We also rapidly recognized the need for a very lean method to control inventory. Selling a bed vs. a room can create serious constraints that reaching 100% occupancy impossible. In the end we provide the choice to buy beds in dorms for girls, beds in dorms for boys, or beds in mixed dorms. If we sell 1 bed for girls only, forget about selling the other 3 beds to boys. Therefore we built in custom inventory control tools that provide easy insight into the pace of each room type and bed type. This really allowed us to maximize sales for each room type, and it was one of the reasons we were push occupancy levels to the absolute maximum.
Through constant testing of price elasticity for the transient market, we noticed a clear difference in sensitivity across the various demand seasons. In low season the thresh-hold of dynamic pricing was around 5%, whereas in high demand times the yield hurdle went up to 10% to 20%. During peak demand times we could even grow our rates with incremental steps totaling up to a rate increase of €10 per person per night within the same week. At times we were able to drive rate up from €24 to €40, increasing the last bed value of the hostels substantially.
As in any revenue management strategy, we followed closely the seasonality of the hostel as well as the group base on the books in order to maximize RevPAB (revenue per available bed).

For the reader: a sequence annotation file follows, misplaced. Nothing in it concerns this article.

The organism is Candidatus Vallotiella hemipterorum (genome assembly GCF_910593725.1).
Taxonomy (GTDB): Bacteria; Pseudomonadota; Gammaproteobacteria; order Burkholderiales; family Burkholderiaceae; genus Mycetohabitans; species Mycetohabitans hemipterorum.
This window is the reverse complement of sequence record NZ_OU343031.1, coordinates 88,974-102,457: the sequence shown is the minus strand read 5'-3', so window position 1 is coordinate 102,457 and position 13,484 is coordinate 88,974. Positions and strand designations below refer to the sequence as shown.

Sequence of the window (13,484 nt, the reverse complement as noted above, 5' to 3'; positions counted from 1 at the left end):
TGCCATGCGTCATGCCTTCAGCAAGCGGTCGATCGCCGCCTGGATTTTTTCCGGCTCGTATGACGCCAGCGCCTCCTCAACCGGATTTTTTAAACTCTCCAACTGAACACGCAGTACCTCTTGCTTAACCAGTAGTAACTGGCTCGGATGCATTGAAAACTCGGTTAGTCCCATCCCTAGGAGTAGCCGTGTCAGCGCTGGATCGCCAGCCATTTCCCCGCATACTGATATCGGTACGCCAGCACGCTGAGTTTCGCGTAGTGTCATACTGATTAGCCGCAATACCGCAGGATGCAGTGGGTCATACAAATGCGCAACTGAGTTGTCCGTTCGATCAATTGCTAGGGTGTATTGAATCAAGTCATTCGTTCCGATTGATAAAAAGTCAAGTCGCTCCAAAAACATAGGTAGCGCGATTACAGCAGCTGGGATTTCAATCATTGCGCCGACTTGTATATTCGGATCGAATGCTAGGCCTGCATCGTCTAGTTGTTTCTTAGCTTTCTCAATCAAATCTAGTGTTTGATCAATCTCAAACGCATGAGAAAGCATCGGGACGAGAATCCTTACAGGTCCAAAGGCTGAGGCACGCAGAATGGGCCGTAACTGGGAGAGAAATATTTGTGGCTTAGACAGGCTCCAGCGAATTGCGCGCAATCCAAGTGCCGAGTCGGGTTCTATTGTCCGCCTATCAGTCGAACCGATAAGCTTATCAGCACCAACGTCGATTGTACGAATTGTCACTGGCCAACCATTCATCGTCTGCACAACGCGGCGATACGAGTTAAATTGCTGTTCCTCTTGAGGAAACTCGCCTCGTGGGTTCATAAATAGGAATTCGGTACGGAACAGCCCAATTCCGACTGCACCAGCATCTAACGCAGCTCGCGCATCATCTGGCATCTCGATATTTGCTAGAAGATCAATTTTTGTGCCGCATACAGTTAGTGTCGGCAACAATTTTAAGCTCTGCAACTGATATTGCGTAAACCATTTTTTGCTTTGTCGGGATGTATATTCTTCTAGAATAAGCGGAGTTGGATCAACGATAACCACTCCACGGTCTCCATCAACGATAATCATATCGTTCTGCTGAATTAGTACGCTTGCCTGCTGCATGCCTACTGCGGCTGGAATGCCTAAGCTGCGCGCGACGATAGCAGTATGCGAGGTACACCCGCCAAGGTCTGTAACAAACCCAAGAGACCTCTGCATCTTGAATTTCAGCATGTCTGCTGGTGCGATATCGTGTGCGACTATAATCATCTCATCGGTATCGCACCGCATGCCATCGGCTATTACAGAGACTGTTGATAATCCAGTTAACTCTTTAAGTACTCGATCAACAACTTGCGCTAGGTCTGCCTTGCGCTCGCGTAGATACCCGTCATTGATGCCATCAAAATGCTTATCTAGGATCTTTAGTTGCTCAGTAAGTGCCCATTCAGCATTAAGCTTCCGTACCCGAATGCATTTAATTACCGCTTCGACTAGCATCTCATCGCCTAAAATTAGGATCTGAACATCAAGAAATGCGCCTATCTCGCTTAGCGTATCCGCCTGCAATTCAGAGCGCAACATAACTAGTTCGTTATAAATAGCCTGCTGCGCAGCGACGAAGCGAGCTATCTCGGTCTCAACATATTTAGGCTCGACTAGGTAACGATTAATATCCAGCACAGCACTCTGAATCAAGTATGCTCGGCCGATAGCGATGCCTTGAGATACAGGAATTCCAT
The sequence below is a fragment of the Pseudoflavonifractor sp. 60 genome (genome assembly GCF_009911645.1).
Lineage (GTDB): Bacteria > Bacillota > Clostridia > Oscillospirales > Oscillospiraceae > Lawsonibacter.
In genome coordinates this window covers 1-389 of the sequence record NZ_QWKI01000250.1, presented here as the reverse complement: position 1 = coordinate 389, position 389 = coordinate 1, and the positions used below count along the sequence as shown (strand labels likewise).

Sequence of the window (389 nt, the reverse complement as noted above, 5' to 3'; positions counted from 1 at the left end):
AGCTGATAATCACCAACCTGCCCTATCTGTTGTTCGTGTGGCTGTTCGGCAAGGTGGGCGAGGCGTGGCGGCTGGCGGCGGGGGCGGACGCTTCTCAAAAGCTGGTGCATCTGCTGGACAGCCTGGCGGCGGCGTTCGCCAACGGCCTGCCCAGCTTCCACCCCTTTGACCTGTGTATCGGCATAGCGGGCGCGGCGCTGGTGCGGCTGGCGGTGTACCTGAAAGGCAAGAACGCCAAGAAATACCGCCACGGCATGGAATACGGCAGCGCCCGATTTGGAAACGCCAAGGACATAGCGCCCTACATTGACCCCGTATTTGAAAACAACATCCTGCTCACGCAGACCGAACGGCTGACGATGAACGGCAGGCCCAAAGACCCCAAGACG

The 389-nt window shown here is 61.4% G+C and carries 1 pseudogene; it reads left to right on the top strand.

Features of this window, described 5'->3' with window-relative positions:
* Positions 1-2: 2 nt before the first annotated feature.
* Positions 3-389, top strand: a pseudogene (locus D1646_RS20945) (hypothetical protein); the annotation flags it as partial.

Besides working on the revenue management side form our Xotels offices, we have worked closely with the operations on property to enhance procedures in order to upgrade the service experience and perception. By studying reviews and guest feedback key areas of improvement were identified. Working structurally on improving the properties’ weaknesses, customer satisfaction has increased by 3.2% in just the last 4 months.
The largest challenge could have well been, changing the mindset of the operations team, in working with dynamic rates. It seems the people working in an organization are sometimes more reluctant or afraid of change than the actual client. Potential consumer concerns, unqualified and non-quantified, mostly based on fear are brought to the table. These can only be addressed by continuous coaching and guidance, which we have worked on tediously during this turn around project.
It is essential to work on changing the culture with an organization from that of ticking within a comfort zone, to one that is open to pursue constant change and improvement. We have to turn our companies into organizations that constantly look at their own performance critically in search of achieving perfection.
It has been an exciting challenge for Xotels to venture into the management of youth hostels, going beyond our own comfort zone of revenue management for hotels. We are proud to have achieved such amazing results, 10% revenue growth, together with the operations teams on property. It is great to see that taking a professional revenue management approach on youth hostels will bring about a very healthy return on investment.
We hope to get the opportunity to work on other youth hostels around the globe and implement our best practices in revenue management and distribution.